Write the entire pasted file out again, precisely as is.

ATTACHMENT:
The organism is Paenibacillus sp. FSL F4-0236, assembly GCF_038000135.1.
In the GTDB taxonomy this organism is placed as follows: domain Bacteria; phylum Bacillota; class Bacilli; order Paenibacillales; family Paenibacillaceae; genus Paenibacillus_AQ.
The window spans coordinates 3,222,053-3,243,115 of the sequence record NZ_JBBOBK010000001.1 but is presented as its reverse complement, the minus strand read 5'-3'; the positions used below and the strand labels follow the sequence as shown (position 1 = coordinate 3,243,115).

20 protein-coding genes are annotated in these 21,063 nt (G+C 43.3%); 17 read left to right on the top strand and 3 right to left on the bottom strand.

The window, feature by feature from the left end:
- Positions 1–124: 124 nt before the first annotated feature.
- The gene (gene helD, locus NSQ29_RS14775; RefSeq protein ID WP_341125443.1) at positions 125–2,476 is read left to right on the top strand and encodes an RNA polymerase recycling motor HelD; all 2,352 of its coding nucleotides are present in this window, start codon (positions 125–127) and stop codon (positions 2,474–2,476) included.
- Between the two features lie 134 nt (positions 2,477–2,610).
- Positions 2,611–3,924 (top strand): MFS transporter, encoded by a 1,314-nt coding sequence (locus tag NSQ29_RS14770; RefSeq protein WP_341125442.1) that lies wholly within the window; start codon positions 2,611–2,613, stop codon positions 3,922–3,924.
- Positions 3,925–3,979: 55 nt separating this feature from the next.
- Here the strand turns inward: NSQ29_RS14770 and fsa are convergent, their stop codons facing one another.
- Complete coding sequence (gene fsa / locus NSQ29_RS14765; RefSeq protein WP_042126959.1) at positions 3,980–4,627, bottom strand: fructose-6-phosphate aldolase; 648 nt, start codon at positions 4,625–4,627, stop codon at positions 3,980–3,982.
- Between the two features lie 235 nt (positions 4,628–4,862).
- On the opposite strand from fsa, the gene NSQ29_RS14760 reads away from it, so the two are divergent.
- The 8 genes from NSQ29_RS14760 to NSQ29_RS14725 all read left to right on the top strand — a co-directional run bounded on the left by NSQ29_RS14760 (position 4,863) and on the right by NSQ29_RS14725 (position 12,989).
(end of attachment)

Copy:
The organism is Paenibacillus sp. FSL F4-0236, assembly GCF_038000135.1.
In the GTDB taxonomy this organism is placed as follows: domain Bacteria; phylum Bacillota; class Bacilli; order Paenibacillales; family Paenibacillaceae; genus Paenibacillus_AQ.
The window spans coordinates 3,222,053-3,243,115 of the sequence record NZ_JBBOBK010000001.1 but is presented as its reverse complement, the minus strand read 5'-3'; the positions used below and the strand labels follow the sequence as shown (position 1 = coordinate 3,243,115).

20 protein-coding genes are annotated in these 21,063 nt (G+C 43.3%); 17 read left to right on the top strand and 3 right to left on the bottom strand.

The window, feature by feature from the left end:
- Positions 1–124: 124 nt before the first annotated feature.
- The gene (gene helD, locus NSQ29_RS14775; RefSeq protein ID WP_341125443.1) at positions 125–2,476 is read left to right on the top strand and encodes an RNA polymerase recycling motor HelD; all 2,352 of its coding nucleotides are present in this window, start codon (positions 125–127) and stop codon (positions 2,474–2,476) included.
- Between the two features lie 134 nt (positions 2,477–2,610).
- Positions 2,611–3,924 (top strand): MFS transporter, encoded by a 1,314-nt coding sequence (locus tag NSQ29_RS14770; RefSeq protein WP_341125442.1) that lies wholly within the window; start codon positions 2,611–2,613, stop codon positions 3,922–3,924.
- Positions 3,925–3,979: 55 nt separating this feature from the next.
- Here the strand turns inward: NSQ29_RS14770 and fsa are convergent, their stop codons facing one another.
- Complete coding sequence (gene fsa / locus NSQ29_RS14765; RefSeq protein WP_042126959.1) at positions 3,980–4,627, bottom strand: fructose-6-phosphate aldolase; 648 nt, start codon at positions 4,625–4,627, stop codon at positions 3,980–3,982.
- Between the two features lie 235 nt (positions 4,628–4,862).
- On the opposite strand from fsa, the gene NSQ29_RS14760 reads away from it, so the two are divergent.
- The 8 genes from NSQ29_RS14760 to NSQ29_RS14725 all read left to right on the top strand — a co-directional run bounded on the left by NSQ29_RS14760 (position 4,863) and on the right by NSQ29_RS14725 (position 12,989).